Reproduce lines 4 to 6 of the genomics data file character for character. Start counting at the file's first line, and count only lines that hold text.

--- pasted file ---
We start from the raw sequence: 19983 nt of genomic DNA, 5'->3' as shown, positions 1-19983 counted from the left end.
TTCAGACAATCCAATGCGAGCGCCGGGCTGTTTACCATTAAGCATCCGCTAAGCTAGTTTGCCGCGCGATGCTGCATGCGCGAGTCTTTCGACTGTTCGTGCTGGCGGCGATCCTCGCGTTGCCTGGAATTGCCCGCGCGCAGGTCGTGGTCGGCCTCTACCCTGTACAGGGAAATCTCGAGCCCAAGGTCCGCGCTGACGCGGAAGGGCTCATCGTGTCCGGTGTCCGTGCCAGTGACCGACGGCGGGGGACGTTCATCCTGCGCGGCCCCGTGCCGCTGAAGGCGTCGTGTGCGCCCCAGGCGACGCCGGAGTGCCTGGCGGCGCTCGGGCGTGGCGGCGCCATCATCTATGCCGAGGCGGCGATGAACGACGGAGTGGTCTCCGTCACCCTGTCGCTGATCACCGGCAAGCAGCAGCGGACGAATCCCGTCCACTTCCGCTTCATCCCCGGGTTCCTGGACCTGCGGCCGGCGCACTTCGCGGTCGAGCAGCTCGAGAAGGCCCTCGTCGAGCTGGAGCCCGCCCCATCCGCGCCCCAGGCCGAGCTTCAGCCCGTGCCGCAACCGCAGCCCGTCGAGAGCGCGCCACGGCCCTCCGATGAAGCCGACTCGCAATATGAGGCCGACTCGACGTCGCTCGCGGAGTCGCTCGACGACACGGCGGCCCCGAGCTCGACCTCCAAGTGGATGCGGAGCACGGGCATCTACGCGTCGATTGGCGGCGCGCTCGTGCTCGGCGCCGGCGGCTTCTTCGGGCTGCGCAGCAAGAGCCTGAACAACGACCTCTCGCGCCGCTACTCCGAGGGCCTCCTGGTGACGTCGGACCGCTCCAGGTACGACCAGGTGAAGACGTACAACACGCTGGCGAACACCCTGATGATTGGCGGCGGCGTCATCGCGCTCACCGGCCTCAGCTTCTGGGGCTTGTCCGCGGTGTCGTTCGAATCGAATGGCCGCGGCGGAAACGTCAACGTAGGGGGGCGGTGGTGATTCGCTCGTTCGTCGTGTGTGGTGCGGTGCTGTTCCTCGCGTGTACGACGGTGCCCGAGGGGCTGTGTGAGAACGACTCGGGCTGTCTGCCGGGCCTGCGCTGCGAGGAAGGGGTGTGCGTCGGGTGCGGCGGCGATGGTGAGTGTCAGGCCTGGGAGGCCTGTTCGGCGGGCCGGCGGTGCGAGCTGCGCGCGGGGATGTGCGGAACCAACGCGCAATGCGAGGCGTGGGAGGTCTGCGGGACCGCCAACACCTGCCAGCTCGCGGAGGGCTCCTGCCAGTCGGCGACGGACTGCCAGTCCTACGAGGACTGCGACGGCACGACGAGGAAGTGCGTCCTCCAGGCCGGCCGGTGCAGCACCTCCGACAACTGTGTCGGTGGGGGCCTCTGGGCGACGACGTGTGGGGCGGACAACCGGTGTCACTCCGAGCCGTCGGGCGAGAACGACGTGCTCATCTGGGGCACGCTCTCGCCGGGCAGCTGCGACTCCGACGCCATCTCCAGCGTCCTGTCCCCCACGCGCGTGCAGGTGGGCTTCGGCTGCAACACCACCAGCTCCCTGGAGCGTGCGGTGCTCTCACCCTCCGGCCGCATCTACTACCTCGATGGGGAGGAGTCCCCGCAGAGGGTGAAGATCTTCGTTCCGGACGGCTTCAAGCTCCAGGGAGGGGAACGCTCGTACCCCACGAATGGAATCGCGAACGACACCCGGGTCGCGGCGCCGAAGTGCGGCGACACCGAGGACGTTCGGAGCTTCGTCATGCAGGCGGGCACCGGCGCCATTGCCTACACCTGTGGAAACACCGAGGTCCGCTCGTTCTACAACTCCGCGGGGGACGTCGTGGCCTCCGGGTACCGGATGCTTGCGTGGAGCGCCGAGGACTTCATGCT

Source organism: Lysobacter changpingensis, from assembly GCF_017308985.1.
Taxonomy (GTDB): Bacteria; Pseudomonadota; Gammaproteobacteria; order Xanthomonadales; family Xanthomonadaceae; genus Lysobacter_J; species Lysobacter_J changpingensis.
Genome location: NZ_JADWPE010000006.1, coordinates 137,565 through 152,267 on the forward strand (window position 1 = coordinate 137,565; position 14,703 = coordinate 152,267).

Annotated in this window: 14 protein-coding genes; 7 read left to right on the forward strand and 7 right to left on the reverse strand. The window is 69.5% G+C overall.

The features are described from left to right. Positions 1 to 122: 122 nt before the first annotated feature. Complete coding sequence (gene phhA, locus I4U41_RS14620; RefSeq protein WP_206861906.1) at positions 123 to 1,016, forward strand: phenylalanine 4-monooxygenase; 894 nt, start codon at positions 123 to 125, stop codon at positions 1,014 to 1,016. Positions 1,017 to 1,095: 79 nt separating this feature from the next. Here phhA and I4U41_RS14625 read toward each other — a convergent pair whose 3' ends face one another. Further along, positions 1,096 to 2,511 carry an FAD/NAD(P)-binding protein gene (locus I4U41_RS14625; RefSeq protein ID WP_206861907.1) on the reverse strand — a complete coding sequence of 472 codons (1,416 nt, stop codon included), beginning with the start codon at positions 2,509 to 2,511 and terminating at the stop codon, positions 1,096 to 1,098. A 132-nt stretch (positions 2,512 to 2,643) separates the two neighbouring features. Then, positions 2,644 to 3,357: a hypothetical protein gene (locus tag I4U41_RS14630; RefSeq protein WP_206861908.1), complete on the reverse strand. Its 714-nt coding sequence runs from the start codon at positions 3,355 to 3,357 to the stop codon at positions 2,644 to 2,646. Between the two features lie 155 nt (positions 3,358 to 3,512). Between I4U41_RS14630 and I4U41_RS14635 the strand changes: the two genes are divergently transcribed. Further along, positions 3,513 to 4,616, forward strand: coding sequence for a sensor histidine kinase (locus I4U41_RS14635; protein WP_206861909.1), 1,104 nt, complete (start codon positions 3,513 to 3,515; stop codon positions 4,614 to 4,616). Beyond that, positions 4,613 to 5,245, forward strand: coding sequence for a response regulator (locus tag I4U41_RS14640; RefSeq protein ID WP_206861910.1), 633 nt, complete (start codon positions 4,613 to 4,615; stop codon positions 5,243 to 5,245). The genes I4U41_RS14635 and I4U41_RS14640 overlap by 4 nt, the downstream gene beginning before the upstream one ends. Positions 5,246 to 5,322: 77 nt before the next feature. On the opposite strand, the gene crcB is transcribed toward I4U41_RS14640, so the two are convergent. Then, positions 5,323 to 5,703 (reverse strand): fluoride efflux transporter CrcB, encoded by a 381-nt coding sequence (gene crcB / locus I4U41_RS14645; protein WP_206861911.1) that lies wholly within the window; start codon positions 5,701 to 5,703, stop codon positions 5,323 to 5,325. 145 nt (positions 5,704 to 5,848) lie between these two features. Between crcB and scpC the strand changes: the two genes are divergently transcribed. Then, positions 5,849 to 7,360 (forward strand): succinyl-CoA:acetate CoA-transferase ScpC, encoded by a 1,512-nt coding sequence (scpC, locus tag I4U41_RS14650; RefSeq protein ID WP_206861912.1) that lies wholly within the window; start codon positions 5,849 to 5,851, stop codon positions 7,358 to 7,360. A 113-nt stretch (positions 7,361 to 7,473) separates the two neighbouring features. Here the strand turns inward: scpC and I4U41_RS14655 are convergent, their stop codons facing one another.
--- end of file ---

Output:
Taxonomy (GTDB): Bacteria; Pseudomonadota; Gammaproteobacteria; order Xanthomonadales; family Xanthomonadaceae; genus Lysobacter_J; species Lysobacter_J changpingensis.
Genome location: NZ_JADWPE010000006.1, coordinates 137,565 through 152,267 on the forward strand (window position 1 = coordinate 137,565; position 14,703 = coordinate 152,267).

Annotated in this window: 14 protein-coding genes; 7 read left to right on the forward strand and 7 right to left on the reverse strand. The window is 69.5% G+C overall.